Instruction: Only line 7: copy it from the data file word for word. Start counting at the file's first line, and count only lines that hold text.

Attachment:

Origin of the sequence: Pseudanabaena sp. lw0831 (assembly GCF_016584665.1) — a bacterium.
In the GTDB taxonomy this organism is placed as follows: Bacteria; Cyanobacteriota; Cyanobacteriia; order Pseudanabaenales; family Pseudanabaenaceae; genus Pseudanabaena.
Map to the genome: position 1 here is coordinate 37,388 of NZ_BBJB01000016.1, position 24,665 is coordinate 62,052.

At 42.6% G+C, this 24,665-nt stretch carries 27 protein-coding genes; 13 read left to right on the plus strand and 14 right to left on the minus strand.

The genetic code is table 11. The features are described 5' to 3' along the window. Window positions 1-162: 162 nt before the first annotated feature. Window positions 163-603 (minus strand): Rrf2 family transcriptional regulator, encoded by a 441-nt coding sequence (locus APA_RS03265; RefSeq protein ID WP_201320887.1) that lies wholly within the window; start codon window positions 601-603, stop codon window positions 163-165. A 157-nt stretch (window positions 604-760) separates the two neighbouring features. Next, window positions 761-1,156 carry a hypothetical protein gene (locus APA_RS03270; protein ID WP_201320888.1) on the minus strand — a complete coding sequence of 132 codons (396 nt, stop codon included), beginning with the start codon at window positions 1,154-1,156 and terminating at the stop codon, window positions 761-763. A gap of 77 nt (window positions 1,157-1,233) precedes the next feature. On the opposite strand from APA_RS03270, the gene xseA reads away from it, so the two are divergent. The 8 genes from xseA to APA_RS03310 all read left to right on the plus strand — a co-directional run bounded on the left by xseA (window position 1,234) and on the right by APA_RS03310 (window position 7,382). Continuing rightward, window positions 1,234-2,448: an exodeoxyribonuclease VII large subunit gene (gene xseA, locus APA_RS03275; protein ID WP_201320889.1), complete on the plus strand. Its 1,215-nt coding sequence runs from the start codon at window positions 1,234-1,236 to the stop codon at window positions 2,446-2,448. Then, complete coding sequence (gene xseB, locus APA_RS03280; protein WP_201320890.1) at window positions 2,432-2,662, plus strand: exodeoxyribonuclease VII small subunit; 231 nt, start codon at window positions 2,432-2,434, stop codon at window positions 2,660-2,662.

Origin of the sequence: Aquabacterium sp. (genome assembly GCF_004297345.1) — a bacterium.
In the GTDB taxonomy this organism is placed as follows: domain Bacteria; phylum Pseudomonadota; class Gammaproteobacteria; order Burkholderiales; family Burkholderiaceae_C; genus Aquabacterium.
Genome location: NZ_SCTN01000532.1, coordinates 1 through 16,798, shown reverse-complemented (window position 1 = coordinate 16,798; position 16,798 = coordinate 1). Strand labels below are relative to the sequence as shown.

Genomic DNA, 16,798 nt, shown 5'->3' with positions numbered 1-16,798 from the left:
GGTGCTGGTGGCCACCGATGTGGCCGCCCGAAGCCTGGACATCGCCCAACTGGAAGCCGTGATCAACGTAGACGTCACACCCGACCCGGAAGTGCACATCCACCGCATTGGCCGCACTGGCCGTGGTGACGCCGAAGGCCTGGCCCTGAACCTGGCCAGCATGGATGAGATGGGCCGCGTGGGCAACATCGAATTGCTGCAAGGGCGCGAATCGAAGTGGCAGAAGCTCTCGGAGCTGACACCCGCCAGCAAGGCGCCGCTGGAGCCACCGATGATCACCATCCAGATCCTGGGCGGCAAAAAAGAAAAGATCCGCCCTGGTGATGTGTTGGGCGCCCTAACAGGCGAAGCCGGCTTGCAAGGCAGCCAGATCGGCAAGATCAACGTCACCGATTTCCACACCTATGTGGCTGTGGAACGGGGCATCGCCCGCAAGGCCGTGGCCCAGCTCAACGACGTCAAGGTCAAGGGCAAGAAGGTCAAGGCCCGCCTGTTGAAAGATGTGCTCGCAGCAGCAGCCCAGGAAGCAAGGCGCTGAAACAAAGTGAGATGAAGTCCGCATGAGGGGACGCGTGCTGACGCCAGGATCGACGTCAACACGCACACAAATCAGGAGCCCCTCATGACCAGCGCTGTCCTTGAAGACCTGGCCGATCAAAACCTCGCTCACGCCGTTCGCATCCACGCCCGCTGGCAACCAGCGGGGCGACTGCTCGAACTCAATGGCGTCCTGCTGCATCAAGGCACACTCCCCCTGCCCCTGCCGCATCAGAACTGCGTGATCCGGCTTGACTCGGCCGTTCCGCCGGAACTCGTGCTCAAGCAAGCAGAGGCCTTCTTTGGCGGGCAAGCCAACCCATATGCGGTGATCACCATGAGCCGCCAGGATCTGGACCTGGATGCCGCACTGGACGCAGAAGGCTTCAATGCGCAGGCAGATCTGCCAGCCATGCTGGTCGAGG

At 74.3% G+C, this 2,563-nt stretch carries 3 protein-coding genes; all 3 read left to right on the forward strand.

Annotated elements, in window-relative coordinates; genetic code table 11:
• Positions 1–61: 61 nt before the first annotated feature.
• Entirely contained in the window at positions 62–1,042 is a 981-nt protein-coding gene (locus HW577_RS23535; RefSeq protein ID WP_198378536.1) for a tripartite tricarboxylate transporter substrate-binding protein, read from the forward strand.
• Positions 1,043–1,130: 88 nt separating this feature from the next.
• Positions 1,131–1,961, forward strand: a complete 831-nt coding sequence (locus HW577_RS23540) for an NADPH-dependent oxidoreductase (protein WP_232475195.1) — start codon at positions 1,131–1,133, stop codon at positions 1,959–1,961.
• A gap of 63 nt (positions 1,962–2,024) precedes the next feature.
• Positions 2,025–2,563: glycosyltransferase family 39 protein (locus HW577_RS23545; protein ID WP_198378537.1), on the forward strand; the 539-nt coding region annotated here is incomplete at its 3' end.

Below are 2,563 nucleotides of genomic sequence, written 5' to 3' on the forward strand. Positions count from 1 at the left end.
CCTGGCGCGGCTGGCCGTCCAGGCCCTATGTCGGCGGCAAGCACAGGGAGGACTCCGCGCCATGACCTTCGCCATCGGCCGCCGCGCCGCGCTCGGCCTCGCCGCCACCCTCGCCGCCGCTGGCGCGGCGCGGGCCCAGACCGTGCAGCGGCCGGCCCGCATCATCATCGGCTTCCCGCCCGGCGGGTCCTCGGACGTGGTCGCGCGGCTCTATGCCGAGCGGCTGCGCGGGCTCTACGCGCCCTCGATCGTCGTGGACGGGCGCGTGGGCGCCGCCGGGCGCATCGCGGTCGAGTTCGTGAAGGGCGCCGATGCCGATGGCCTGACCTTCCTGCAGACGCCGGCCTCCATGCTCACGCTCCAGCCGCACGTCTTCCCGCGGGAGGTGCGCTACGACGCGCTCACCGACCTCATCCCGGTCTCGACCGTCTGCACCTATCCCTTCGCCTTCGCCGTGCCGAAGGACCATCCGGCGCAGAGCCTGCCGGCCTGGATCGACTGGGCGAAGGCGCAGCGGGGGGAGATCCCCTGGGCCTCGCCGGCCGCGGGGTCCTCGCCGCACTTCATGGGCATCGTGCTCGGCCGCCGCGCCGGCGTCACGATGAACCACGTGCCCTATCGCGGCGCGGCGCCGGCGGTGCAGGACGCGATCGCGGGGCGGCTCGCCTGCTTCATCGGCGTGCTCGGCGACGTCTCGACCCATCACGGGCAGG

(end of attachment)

In the GTDB taxonomy this organism is placed as follows: domain Bacteria; phylum Pseudomonadota; class Gammaproteobacteria; order Burkholderiales; family Burkholderiaceae_C; genus Aquabacterium.